Success is only likely in herds that meet pre-mating cycling targets of 75% ten days out from mating and 85% at mating start date. May result in a low submission rate and poor reproductive outcomes with few options for addressing these.
Run them in a separate mob
Takes pressure off vulnerable cows. Begin at least four weeks before mating for best results. Can add extra demands to an already heavy workload, such as:
- time and effort
- rotation planning
- extra electric fencing
- setting up breaks.
Once a Day (OAD) milking
Begin six weeks from mating start date. Run cows in a separate group for best results. May cost you $33 in lost milk yield for every 28 days a cow is on OAD. This is worth considering when looking into this option.
The only effective option available once you’re close to mating. Hormonal intervention is generally more profitable the earlier you treat your cows because it:
- generates earlier AB calves
- allows returns to come in at the start of the second round
- reduces bull power demand in the third round of mating when compared to delaying treatment to three weeks into mating
- results in more days in milk and more time to recover from calving next season.
Early intervention means more animals will need treatment, which can affect your cash flow. So, decide how many cows you want to treat. Select that number from your non-cycler group, but only those worth investing in. Focus on your young, high genetic merit and/or high producing cows. This will help you contain costs while maximising the benefits of early intervention.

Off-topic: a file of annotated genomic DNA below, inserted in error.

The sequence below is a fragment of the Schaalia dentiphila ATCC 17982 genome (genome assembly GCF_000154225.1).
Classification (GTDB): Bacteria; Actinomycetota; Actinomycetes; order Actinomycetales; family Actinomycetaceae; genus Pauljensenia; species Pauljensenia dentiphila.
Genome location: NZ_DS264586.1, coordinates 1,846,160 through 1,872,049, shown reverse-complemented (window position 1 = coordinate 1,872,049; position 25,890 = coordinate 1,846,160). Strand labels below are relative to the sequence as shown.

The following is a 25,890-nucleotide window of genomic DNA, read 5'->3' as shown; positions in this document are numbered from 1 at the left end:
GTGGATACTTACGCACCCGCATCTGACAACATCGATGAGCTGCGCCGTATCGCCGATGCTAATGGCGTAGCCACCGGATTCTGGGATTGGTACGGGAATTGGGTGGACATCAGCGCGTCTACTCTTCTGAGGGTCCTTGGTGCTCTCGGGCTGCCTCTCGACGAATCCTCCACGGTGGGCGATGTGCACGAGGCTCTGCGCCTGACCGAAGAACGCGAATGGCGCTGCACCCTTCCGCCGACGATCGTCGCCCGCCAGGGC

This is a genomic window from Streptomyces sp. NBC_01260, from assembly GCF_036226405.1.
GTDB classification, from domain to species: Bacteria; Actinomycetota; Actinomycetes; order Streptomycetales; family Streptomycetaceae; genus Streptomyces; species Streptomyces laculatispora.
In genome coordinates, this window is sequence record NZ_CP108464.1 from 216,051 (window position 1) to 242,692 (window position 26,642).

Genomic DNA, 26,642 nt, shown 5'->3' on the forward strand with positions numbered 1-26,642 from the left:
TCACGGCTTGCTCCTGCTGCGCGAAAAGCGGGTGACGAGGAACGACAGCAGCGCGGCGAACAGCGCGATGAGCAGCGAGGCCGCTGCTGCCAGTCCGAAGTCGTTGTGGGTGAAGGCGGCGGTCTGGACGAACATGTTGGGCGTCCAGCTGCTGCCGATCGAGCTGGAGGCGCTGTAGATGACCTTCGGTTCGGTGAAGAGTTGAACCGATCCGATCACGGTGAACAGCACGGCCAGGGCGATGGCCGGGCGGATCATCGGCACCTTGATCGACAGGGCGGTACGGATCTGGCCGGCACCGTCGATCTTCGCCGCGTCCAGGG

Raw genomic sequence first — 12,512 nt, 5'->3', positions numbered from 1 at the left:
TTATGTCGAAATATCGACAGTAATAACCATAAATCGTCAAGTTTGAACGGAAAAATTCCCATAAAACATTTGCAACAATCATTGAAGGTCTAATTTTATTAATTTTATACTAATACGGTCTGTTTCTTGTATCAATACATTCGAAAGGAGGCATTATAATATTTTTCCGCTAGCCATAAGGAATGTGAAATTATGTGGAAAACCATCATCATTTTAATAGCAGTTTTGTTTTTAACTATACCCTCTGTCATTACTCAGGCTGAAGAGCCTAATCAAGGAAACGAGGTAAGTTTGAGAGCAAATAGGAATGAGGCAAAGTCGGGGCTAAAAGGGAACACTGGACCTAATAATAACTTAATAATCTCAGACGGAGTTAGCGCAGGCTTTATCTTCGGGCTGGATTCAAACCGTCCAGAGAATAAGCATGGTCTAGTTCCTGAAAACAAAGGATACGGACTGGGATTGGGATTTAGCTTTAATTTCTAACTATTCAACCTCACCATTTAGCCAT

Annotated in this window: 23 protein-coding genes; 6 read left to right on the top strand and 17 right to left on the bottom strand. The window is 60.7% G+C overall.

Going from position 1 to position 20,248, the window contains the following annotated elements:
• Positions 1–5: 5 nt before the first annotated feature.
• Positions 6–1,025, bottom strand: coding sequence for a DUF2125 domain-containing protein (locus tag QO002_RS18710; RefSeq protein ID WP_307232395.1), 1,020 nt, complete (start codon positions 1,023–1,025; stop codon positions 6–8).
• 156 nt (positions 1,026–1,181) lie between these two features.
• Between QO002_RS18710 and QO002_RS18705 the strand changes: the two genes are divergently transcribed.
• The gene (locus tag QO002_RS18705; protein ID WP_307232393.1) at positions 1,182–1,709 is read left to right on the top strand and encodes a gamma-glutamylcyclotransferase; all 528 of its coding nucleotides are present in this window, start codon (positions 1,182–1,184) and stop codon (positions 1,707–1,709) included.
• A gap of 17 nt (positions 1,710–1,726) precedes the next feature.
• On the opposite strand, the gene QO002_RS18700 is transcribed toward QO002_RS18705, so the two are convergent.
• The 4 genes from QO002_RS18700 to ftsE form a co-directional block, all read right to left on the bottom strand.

Your vet can do a cost-benefit analysis and give you tailored advice for your herd.
Because your non-cyclers' heats are going to synchronise, you'll need more semen. Give your AB technician at least a week’s notice of your increased demand.
Increased feeding during lactation can benefit reproduction in cows experiencing a feed pinch. In herds with adequate nutrition, the effect on reproduction is negligible.
For some farmers a more attractive option may be to reduce stocking rate. Stocking rate is the number of cows per hectare or acre. Review your situation with your rural professionals.
Teaser (vasectomised) bulls aren't an effective option for dealing with non-cycling cows. They're good heat detectors, but there's no robust scientific evidence they stimulate cycling.
If heat detection is sub-optimal, they might help reduce the number of missed heats during mating.